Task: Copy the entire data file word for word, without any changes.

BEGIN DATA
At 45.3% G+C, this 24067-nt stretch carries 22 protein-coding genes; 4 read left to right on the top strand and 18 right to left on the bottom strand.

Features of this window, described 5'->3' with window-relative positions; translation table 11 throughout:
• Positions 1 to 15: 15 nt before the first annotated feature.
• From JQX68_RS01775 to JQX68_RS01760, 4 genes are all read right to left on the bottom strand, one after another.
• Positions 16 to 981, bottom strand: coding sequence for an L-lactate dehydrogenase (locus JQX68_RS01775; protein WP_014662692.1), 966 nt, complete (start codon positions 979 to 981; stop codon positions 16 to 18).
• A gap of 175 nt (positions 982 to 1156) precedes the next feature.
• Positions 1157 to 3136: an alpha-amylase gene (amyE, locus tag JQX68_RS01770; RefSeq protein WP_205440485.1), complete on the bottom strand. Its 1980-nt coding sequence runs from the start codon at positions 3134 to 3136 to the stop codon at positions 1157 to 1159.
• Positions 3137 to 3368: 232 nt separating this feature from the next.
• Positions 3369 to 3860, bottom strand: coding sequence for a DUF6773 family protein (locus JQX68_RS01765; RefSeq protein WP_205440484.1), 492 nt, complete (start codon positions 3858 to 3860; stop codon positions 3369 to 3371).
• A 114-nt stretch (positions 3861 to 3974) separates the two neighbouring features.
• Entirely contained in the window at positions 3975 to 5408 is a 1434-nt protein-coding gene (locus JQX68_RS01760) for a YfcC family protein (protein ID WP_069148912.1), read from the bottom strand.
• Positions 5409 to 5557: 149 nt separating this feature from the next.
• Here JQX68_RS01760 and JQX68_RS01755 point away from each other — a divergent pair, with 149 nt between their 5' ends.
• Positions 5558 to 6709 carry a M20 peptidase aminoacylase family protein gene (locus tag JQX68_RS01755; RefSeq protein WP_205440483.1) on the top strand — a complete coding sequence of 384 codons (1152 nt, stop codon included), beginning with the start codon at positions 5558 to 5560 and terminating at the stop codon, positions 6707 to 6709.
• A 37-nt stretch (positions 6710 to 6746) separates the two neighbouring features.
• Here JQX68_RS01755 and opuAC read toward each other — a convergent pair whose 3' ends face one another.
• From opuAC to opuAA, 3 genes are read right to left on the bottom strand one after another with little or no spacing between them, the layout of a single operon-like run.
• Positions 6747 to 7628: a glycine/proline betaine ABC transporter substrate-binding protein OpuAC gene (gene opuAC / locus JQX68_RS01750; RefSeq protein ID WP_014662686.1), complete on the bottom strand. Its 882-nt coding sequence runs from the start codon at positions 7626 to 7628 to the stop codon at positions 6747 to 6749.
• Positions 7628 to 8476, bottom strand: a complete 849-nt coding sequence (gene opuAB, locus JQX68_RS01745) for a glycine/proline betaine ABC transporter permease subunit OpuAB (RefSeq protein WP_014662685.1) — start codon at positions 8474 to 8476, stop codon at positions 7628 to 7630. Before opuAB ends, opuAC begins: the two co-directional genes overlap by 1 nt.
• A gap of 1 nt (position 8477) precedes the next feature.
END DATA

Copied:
At 45.3% G+C, this 24067-nt stretch carries 22 protein-coding genes; 4 read left to right on the top strand and 18 right to left on the bottom strand.

Features of this window, described 5'->3' with window-relative positions; translation table 11 throughout:
• Positions 1 to 15: 15 nt before the first annotated feature.
• From JQX68_RS01775 to JQX68_RS01760, 4 genes are all read right to left on the bottom strand, one after another.
• Positions 16 to 981, bottom strand: coding sequence for an L-lactate dehydrogenase (locus JQX68_RS01775; protein WP_014662692.1), 966 nt, complete (start codon positions 979 to 981; stop codon positions 16 to 18).
• A gap of 175 nt (positions 982 to 1156) precedes the next feature.
• Positions 1157 to 3136: an alpha-amylase gene (amyE, locus tag JQX68_RS01770; RefSeq protein WP_205440485.1), complete on the bottom strand. Its 1980-nt coding sequence runs from the start codon at positions 3134 to 3136 to the stop codon at positions 1157 to 1159.
• Positions 3137 to 3368: 232 nt separating this feature from the next.
• Positions 3369 to 3860, bottom strand: coding sequence for a DUF6773 family protein (locus JQX68_RS01765; RefSeq protein WP_205440484.1), 492 nt, complete (start codon positions 3858 to 3860; stop codon positions 3369 to 3371).
• A 114-nt stretch (positions 3861 to 3974) separates the two neighbouring features.
• Entirely contained in the window at positions 3975 to 5408 is a 1434-nt protein-coding gene (locus JQX68_RS01760) for a YfcC family protein (protein ID WP_069148912.1), read from the bottom strand.
• Positions 5409 to 5557: 149 nt separating this feature from the next.
• Here JQX68_RS01760 and JQX68_RS01755 point away from each other — a divergent pair, with 149 nt between their 5' ends.
• Positions 5558 to 6709 carry a M20 peptidase aminoacylase family protein gene (locus tag JQX68_RS01755; RefSeq protein WP_205440483.1) on the top strand — a complete coding sequence of 384 codons (1152 nt, stop codon included), beginning with the start codon at positions 5558 to 5560 and terminating at the stop codon, positions 6707 to 6709.
• A 37-nt stretch (positions 6710 to 6746) separates the two neighbouring features.
• Here JQX68_RS01755 and opuAC read toward each other — a convergent pair whose 3' ends face one another.
• From opuAC to opuAA, 3 genes are read right to left on the bottom strand one after another with little or no spacing between them, the layout of a single operon-like run.
• Positions 6747 to 7628: a glycine/proline betaine ABC transporter substrate-binding protein OpuAC gene (gene opuAC / locus JQX68_RS01750; RefSeq protein ID WP_014662686.1), complete on the bottom strand. Its 882-nt coding sequence runs from the start codon at positions 7626 to 7628 to the stop codon at positions 6747 to 6749.
• Positions 7628 to 8476, bottom strand: a complete 849-nt coding sequence (gene opuAB, locus JQX68_RS01745) for a glycine/proline betaine ABC transporter permease subunit OpuAB (RefSeq protein WP_014662685.1) — start codon at positions 8474 to 8476, stop codon at positions 7628 to 7630. Before opuAB ends, opuAC begins: the two co-directional genes overlap by 1 nt.
• A gap of 1 nt (position 8477) precedes the next feature.